Have you ever dismissed a recipe because of its name?
“Cabbage? Seriously? That grey, slimy vegetable that smells like feet? In a soup? You're kidding me, right? And there's curry in the recipe too? I did NOT like that chicken curry I had in Key West that one time. Yea, I think I'll pass!” And so I turned the page...
Well as luck would have it, a big, beautiful, organic head of green cabbage made its way into my CSA within days of first discovering this recipe. I didn't know what to do with the mighty orb, so I gave this recipe a shot. And man, am I glad I did. Turns out cabbage is one tasty vegetable! It only takes on the 'feet' smell when it's overcooked. Who knew? And not only has this recipe changed my mind about cabbage, but about curry as well. There are actually all different kinds and variations of curry, and I've discovered a few that I'm crazy about. Like the curry powder I use here — it's not spicy at all — just jam-packed with flavor.
This soup comes together rather quickly, so it's a great soup to make on a weeknight when you’re craving something warm and comforting. It’s also perfect on a crisp day filled with grey skies and vibrant leaves, as the last blooms in the garden bid farewell to the long days of summer.
A few recipe notes:
Leeks tend to hold onto the soil they're grown in, so be sure to clean them well. You can cut them in half lengthwise, then run them under water as you separate the layers slightly, rinsing as much as you can while still keeping the leek intact (they're so much easier to dice that way).
The browned bits that develop on the bottom of the pot while you’re cooking are jam-packed with flavor. If you'd rather not deglaze the pan with wine, you could use a little water or vegetable stock instead. But you’ll be sadly disappointed if you overlook this step!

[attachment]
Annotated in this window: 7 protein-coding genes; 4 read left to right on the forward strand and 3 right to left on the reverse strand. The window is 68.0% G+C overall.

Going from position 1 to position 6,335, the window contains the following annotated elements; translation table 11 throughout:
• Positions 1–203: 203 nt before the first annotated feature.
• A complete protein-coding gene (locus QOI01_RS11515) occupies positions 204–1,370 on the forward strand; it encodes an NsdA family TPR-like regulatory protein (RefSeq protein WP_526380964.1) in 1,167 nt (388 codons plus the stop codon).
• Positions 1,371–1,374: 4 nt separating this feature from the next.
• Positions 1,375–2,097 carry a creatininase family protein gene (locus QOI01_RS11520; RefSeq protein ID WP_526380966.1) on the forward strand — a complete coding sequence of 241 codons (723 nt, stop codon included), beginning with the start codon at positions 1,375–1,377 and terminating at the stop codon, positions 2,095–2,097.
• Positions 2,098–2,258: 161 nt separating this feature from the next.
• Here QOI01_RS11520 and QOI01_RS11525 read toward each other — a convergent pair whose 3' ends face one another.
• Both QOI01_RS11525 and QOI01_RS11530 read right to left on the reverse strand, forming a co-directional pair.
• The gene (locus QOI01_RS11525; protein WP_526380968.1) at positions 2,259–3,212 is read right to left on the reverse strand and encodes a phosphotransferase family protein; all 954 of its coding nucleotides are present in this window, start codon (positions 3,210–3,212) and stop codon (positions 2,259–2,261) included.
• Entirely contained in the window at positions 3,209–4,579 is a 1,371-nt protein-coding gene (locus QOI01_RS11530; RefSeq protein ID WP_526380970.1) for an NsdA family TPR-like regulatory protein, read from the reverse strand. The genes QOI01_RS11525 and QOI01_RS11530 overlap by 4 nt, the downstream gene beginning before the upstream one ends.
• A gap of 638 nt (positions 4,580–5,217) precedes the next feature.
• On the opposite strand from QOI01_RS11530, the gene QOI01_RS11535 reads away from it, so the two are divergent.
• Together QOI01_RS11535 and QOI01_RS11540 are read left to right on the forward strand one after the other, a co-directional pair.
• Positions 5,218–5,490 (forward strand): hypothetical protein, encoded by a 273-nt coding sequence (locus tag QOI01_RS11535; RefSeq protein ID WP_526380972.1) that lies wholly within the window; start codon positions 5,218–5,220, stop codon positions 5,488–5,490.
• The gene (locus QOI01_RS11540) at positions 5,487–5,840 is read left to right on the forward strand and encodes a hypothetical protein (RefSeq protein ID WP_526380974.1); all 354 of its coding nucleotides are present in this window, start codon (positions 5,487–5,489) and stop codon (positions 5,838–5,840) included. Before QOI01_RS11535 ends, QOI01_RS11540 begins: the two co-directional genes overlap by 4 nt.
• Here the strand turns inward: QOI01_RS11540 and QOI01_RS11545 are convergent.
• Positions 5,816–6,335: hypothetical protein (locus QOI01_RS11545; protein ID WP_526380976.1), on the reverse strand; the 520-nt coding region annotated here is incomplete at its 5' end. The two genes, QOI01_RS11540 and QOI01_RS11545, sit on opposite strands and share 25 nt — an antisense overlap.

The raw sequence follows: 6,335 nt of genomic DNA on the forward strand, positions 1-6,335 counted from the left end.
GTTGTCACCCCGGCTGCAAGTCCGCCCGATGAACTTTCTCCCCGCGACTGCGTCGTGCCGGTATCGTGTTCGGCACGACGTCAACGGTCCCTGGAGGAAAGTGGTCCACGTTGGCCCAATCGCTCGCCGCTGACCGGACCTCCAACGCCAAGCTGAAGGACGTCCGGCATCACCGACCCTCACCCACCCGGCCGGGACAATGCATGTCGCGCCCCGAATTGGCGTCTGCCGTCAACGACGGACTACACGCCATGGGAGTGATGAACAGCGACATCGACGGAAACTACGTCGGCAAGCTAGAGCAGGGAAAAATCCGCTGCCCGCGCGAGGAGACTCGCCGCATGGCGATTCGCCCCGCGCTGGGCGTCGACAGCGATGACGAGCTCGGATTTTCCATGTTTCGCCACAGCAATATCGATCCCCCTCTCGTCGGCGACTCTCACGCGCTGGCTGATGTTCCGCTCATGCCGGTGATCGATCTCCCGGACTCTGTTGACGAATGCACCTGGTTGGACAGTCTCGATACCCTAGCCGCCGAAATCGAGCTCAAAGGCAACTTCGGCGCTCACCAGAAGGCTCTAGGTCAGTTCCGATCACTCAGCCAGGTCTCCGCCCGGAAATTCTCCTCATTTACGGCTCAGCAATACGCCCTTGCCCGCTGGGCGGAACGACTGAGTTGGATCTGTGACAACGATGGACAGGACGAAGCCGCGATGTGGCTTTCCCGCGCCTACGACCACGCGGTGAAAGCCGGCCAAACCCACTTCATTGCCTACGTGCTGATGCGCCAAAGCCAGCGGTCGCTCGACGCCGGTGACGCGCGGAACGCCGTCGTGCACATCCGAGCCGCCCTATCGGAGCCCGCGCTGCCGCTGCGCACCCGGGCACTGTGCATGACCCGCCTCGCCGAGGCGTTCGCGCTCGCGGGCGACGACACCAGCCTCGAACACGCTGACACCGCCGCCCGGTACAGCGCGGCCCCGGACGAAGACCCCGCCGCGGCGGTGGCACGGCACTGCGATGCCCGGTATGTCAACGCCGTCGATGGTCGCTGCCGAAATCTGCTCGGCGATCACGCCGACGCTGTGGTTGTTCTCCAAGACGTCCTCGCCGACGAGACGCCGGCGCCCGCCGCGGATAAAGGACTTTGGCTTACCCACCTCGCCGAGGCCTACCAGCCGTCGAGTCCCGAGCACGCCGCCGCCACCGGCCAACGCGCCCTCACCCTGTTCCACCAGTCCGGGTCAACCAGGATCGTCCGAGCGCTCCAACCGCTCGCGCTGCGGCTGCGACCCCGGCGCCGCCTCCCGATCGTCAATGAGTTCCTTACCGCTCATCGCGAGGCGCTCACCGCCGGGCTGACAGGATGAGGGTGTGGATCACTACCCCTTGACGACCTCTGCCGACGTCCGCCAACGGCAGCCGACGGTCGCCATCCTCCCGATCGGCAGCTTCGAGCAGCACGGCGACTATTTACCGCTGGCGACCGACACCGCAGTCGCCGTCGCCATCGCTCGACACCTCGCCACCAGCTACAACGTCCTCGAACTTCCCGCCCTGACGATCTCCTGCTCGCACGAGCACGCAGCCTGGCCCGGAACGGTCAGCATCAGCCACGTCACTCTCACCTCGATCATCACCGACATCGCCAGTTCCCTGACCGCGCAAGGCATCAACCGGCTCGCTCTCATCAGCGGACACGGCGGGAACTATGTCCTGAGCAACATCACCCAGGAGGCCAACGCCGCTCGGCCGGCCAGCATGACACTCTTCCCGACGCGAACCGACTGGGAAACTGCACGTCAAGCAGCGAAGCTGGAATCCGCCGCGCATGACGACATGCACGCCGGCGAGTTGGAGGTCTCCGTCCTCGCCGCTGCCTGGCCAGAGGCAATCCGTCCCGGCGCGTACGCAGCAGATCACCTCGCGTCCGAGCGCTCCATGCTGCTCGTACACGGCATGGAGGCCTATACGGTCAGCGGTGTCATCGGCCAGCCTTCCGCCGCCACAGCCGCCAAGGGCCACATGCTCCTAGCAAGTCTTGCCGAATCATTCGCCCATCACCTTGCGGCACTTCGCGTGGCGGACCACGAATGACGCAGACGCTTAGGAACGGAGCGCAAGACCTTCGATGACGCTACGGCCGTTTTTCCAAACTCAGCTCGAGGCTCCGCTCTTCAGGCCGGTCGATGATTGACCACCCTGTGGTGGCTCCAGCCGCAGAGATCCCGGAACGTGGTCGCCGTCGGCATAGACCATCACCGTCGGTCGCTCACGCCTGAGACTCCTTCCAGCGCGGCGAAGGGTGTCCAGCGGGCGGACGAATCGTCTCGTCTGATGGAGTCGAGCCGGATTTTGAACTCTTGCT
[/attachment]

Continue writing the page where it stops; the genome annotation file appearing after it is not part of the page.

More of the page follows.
Occasionally I’ll buy a nice bottle of an organic sauvignon blanc or pinot grigio to add to the soup (and then drink with the meal). But usually I just purchase the four pack of small bottles by Sutter Home for cooking purposes.
You're aiming for approximately 1 pound of cabbage. Use organic ingredients whenever possible to get the best flavor and highest nutritional content.
Curry Cabbage Soup
*This recipe can easily be made 8SAFE if you follow the original recipe and only use processed ingredients that are free of gluten & the top eight food allergens.
This recipe has been modified from it’s original version in one of my favorite cookbooks: Heidi Swanson's Super Natural Every Day. I've tweaked it just a little bit, and added the step of deglazing the collected brown bits with a little white wine to add some depth to the soup.
ALLERGY ALERT: There are studies that show the allergen levels of fining agents and gluten in wine are extremely low and do not activate the immune system or cause anaphylaxis (read more here). However, some highly sensitive individuals may have issues with the flour-paste used in the barrels; egg whites used to control bacteria; and fining agents made from egg, casein (dairy), shellfish, and/or fish. Take the time to understand where your tolerance lies when consuming or cooking with wine.
1/2 head green cabbage
1 tablespoon pure olive oil
Fine grain sea salt
1/2 lb (8oz) thin skinned potatoes (scrubbed clean, skin left on, cut into tiny cubes)
2 Tbsp Indian Curry Powder
1 cup diced leeks (white parts only)